Book Look - Kinder Than Solitude by Yiyun Li

What happens if you strip all your characters - indeed, your whole story - of sentiment? Answer: you get this bleak exploration of solitude and isolation that delivers as a literary experiment in modernism but shortchanges such traditional storytelling elements such plot, pacing, and authenticity.

In this case, you really can summarize the plot in a single blurb: 21 years later, three former friends struggle to cope with the mysterious death of a friend by ruthlessly expunging their lives and souls of sentiment. It’s easy to summarize the plot because there’s so little of it. Even the “mysterious death” isn’t truly mysterious; the tragedy merely serves as a narrative device to explain why the characters have decided to strip their lives of sentiment, and for the author to explore the complex tangle of perception and self-denial that they use to justify their lives of emotional isolation.

Friend #1, Boyang, dooms himself to solitude by choosing to keep the tragedy - and its consequences - entirely secret from everyone else in his life, thereby ensuring that none of his relationships will ever be honest or emotionally fulfilling. Friend #2, Ruyu, as an orphan, is literally lonely from birth; just to underscore the point, however, the author provides her with a set of cold, manipulative adoptive aunts who raise her to place herself apart from others. Friend #3, Moran, creates her own loneliness by ruthlessly purging herself of past and future. In sharing their stories, author Li likewise ruthlessly strips her prose of sentiment, refusing to judge her characters or their choices. (The one exception to this is the author’s descriptions of Beijing; perhaps her overly-sentimental descriptions of the city’s beauty and history are meant to serve as an intentional counterpoint for the rest of the tale?)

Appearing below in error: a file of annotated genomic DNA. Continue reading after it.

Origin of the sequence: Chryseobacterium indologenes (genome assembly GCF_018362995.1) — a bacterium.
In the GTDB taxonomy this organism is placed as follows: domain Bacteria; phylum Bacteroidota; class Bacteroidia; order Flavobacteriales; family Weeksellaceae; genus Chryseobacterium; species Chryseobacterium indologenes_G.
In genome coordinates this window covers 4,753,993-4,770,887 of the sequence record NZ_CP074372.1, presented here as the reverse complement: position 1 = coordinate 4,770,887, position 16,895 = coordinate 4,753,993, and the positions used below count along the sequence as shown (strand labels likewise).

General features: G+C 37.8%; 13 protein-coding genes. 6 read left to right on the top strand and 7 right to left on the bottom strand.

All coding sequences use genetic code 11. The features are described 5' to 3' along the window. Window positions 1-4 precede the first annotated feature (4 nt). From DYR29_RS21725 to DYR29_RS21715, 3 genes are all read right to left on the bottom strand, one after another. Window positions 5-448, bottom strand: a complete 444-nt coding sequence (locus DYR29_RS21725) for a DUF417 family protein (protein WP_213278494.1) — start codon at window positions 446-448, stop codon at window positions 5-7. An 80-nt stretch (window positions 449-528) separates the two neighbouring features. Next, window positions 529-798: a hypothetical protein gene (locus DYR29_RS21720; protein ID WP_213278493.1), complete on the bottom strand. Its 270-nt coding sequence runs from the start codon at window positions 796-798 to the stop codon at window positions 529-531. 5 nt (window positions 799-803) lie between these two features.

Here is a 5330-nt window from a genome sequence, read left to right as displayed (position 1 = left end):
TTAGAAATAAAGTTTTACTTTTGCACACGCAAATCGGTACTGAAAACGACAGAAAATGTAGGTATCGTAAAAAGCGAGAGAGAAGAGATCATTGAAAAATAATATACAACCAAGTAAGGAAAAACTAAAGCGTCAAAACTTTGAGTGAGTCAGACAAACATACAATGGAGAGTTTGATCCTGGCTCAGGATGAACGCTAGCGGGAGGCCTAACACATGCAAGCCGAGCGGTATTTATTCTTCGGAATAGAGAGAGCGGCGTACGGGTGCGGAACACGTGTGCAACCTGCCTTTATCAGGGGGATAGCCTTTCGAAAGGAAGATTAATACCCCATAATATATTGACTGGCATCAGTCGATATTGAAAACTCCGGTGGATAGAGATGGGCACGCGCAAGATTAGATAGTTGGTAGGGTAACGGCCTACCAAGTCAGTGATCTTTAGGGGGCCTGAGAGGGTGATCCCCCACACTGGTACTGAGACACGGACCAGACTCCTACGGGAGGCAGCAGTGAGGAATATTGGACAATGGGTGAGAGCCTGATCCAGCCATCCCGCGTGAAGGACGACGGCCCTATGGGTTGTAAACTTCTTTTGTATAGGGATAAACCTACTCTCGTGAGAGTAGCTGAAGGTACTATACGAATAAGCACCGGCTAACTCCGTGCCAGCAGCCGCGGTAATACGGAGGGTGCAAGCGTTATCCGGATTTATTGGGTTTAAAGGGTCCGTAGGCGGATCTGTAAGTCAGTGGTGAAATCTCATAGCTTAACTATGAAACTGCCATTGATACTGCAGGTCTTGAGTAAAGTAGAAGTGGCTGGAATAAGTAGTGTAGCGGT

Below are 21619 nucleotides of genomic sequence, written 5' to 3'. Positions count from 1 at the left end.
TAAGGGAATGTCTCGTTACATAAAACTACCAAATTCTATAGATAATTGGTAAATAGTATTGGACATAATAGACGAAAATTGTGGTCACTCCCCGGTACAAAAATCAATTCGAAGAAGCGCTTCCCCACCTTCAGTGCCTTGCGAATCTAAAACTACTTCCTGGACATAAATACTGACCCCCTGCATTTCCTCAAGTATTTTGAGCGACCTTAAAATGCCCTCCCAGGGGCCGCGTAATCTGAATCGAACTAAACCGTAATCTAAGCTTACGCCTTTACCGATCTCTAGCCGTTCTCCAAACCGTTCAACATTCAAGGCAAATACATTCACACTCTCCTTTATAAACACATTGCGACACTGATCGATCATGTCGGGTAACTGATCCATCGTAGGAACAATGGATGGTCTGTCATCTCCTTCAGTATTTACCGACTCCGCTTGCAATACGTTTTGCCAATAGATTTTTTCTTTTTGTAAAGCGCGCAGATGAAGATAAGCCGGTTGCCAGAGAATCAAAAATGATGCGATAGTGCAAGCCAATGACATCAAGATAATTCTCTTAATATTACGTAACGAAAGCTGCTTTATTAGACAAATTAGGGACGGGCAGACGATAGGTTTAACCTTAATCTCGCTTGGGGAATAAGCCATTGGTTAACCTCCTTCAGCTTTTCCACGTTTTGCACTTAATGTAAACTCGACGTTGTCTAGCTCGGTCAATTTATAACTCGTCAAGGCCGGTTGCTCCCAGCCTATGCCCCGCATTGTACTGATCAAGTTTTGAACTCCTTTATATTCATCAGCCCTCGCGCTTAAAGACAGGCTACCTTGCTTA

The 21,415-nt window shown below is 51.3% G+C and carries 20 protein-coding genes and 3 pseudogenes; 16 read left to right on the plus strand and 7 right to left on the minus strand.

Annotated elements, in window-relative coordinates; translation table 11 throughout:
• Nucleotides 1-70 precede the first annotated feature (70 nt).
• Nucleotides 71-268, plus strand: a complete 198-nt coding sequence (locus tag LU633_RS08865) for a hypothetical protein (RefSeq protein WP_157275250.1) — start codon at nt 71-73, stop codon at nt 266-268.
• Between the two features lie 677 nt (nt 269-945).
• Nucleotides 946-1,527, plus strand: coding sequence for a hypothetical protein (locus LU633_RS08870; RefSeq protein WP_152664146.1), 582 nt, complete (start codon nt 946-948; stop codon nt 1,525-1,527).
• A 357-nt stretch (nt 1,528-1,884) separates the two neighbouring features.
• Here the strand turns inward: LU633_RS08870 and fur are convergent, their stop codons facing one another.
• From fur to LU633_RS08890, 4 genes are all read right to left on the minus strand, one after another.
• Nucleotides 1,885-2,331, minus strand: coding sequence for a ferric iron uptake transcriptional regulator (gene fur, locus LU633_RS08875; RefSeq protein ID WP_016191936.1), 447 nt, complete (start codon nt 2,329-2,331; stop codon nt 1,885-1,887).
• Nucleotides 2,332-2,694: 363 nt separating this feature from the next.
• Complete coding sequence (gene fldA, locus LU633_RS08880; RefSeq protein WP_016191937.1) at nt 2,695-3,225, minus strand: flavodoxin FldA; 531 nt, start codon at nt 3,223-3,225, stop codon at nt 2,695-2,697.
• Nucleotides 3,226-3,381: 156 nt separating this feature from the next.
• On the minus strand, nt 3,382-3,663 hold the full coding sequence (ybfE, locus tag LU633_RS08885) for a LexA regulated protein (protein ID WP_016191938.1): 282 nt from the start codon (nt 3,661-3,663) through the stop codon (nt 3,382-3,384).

Even so, it’s hard not to interpret this as a moral admonition about the consequences of living your life without courage, without connections, without love. While each of these characters appear outwardly successful and happy, their internal lives are unrelentingly bleak. Plenty of books before this one have struggled with “the purpose of life” – is it enough to exist, or is existence without connection somehow “wimping out”? For all Li’s care to withhold judgment, by the end of the book it’s hard not to conclude that any human interaction, no matter how shallow, is still “kinder than solitude.” Even the novel’s major subplots – in which various Chinese citizens resign themselves to living in oppression rather than risk voicing their true feelings - seem to affirm this conclusion.

For the most part I found this exercise in literary experimentation to be novel and worthy, if not particularly entertaining or diverting. However, the pacing of the novel was problematical for me. While Li may refuse to pass judgment on her characters, they themselves appear trapped in endless, vicious loops of self-examination. Rarely do they allow a decision, an idea, even a sentence of spoken dialog to pass without at least 1-2 paragraphs of meticulous dissection and reflection. Mind you, thanks to Li’s narrative gifts, these reflections are often beautiful and penetrating. It’s just that there’s so MUCH reflection … after a time, I began to understand why writers are urged to “show, not tell.” Between the slow-as-molasses plot, the difficult-to-sympathize-with characters, and Li telling us pretty much everything, there’s just not that much left over to keep a reader engaged.

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